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A review of research on managing information technology in New Zealand


2005, Jul

Christoph Georgi
UNITEC, New Zealand

Stephan Pauls
UNITEC, New Zealand

Roman Rochel
UNITEC, New Zealand

Andreas Weth
UNITEC, New Zealand

Kay Fielden
UNITEC, New Zealand

Georgi, C., Pauls, S., Rochel, R., Weth, A. & Fielden, K. (2005). A review of research on managing information technology in New Zealand. Bulletin of Applied Computing and Information Technology, 3(2). Retrieved January 27, 2022 from http://www.citrenz.ac.nz/bacit/0302/2005Georgi_Managing_IT.htm


This literature review analyses the status quo (March 2005) of academic literature published in the field of research into managing information technology in New Zealand. The defined field was explored in the major domains of managing IT in small and medium sized enterprises, in large enterprises and aspects of managing IT that are not focused on organisation size. Identified literature in this field consisted mainly of periodical articles (51%), conference papers, workshop papers and books; the identified articles were mainly based on qualitative research methodologies (81%). A total of 47 articles was identified to be relevant in the sub domains of small and medium sized enterprises (9 articles), large enterprises (6 articles) and issues not focused on organisation size (32 articles). It was also discovered that organisation size was not a factor for MIT research issues particularly security-related factors.


Managing information technology, information technology research, New Zealand

1. Introduction

In this review paper articles on research into managing information technology (MIT) in New Zealand are analysed. The time period for these articles was restricted to the period 2000-2005. The focus in this paper is firstly on the research methods adopted in conducting research in managing IT in New Zealand and secondly in the domain areas of MIT research. The literature review method is discussed including sources of articles and methods of retrieval utilised. An analysis of possible bias from difficulties in the retrieval process is also discussed. Research types and strategies and the types of publications processed in this report are given. Special attention is paid to the number of peer reviewed articles, the year published and the inquiry strategies used. A literature map helped place MIT research conducted in New Zealand in context.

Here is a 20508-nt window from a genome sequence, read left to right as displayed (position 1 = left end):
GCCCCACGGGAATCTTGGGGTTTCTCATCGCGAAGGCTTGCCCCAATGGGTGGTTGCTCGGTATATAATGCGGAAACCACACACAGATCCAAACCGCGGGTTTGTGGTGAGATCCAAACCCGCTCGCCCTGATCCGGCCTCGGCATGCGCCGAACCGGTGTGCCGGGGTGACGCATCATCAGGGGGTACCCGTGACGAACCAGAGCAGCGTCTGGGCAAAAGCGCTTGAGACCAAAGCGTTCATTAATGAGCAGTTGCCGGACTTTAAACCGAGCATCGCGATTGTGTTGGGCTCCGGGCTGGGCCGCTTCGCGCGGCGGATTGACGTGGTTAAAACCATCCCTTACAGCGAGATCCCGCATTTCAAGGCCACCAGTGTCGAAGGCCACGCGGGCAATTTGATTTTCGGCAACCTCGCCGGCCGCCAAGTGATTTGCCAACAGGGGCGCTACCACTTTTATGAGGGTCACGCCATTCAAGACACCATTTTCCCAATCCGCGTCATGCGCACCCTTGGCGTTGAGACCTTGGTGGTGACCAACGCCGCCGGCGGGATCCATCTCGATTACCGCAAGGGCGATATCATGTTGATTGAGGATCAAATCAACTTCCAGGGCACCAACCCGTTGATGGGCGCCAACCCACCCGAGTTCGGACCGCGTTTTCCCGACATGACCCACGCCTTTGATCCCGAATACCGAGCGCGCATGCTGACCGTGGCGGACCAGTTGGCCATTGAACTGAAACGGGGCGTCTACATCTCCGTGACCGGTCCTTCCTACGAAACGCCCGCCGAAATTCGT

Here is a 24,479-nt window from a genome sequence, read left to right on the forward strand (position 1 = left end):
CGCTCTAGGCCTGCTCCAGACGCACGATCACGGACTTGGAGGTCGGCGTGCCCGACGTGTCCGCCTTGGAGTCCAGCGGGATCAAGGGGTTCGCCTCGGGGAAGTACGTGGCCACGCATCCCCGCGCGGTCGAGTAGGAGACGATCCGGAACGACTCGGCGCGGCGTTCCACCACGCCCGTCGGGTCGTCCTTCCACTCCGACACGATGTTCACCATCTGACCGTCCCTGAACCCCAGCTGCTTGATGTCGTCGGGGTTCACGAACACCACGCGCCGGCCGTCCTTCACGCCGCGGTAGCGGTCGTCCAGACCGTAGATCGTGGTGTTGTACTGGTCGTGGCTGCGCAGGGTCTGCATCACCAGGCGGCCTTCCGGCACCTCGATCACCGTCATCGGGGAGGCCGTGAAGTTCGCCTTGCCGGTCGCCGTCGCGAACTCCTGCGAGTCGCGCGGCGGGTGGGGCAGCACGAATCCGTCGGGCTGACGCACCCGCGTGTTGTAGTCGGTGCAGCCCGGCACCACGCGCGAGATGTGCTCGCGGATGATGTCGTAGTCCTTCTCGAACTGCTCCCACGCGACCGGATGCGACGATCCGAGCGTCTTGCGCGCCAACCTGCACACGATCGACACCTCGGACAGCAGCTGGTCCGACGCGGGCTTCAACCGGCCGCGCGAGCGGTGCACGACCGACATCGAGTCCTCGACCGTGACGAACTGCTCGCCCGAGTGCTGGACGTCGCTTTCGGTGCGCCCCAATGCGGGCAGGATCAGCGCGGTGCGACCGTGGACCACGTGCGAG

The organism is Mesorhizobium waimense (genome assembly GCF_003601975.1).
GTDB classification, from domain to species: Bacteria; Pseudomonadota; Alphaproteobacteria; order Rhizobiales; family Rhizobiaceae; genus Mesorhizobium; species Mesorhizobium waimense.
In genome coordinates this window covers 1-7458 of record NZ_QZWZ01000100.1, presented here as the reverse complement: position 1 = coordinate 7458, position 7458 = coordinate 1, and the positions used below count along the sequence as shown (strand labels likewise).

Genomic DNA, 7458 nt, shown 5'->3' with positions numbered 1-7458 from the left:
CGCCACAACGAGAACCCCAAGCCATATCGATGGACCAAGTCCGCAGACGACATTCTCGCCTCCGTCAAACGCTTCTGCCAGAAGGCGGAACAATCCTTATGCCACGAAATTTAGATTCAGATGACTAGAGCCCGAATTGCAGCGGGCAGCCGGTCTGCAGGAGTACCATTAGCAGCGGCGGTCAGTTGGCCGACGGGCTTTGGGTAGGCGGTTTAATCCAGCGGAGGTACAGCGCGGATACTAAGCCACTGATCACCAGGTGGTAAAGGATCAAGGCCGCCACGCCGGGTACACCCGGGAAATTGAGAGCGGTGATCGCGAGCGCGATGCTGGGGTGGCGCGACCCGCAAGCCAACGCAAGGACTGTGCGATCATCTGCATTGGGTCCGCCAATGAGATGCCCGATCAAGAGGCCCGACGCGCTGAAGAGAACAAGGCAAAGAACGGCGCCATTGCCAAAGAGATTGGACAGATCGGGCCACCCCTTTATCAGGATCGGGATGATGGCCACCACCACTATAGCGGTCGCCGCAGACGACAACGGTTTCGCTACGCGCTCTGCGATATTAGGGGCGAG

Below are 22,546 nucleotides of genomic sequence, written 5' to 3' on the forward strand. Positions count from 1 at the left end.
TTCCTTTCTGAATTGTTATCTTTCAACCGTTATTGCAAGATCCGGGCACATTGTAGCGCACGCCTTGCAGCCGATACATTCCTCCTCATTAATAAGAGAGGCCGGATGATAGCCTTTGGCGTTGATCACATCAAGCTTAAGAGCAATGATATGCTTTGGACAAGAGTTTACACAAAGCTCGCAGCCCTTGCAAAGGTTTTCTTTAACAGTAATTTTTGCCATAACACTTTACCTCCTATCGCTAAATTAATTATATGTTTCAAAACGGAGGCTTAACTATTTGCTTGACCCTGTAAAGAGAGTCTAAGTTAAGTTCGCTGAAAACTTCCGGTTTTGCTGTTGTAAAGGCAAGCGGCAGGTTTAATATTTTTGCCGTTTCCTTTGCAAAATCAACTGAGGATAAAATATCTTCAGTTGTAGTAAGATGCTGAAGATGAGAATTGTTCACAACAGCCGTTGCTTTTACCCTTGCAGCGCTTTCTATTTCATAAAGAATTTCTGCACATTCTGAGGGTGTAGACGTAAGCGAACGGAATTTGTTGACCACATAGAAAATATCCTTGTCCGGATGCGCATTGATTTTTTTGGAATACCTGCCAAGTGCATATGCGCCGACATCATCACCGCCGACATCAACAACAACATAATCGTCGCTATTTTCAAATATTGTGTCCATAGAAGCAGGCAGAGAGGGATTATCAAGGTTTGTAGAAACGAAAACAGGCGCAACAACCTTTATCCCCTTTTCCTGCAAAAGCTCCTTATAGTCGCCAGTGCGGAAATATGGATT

2. Sources and Retrieval of Material

Forty seven research articles on MIT research were sourced from: EBSCO and ACM e-databases; the internet search engines Google and Google Scholar; UNITEC, Auckland University of Technology and Auckland University libraries (books, journals and magazines); and personal collections of publications.

Whilst more time was spent searching e-databases, this was not the most fruitful method for finding articles on MIT research conducted in New Zealand. The international search engines did not offer an appropriate search filter to locate research located in New Zealand or about New Zealand. Internet search engines were used with caution because there was no way of knowing whether material was peer reviewed (even although the peer-reviewed box was ticked on the search engine page). Libraries at Auckland's tertiary institutions were searched for print material as well. Journals provided the best source of peer reviewed material.

3. Research Classification

Research methods utilised in the 47 articles retrieved were classified firstly into quantitative methods, qualitative methods and mixed methods.

3.1 Quantitative Research

Zikmund (1997) describes quantitative research as research "conducted to identify cause-and-effect relationships among variables" (p.39). One main method of quantitative research is statistical analysis which is value free and independent of context. In statistical analysis the researcher appears to be detached (Neumann, 2000).

The purpose of quantitative research is to deduce a reliable theory of a cause and effect relationship with both independent variables and dependent variables. The instruments used to test a relationship vary with the nature of a narrowly defined problem (Creswell, 2003, pp. 6-8, 13-14, 20). Only 3/40 of the research articles on MIT in this sample used statistical research

3.2 Qualitative Research

Qualitative research is based on the goal of constructing social reality or a cultural meaning. It has a strong focus on interactive processes or events. In contrast to a quantitative research approach, values are present and explicit and qualitative research is constrained in certain situations. The analysis of the cases or subjects is not of statistical nature but thematic and the researcher is involved explicitly (Neumann, 2003, p.16). In qualitative research activities are carried out in a real or natural environment (in contrast to experimental settings) and these research activities are not isolated from their context. Therefore, the settings can change during the research, resulting in unexpected results (Creswell, pp. 14-21, p.181). In this collection of MIT research papers published in New Zealand 38/47 papers used some form of qualitative research.

3.3 Mixed Methods Research

Mixed methods research is a pragmatic approach to a given problem (Creswell, 2003, p18). Accordingly, the researcher bases the methods on how to best solve the problem and therefore does not necessarily work with predefined research methods. Therefore, it is possible to combine research methods, as the name mixed method implies, and use both quantitative and qualitative methods of research. In these findings, six articles were identified as utilizing a mixed methods approach.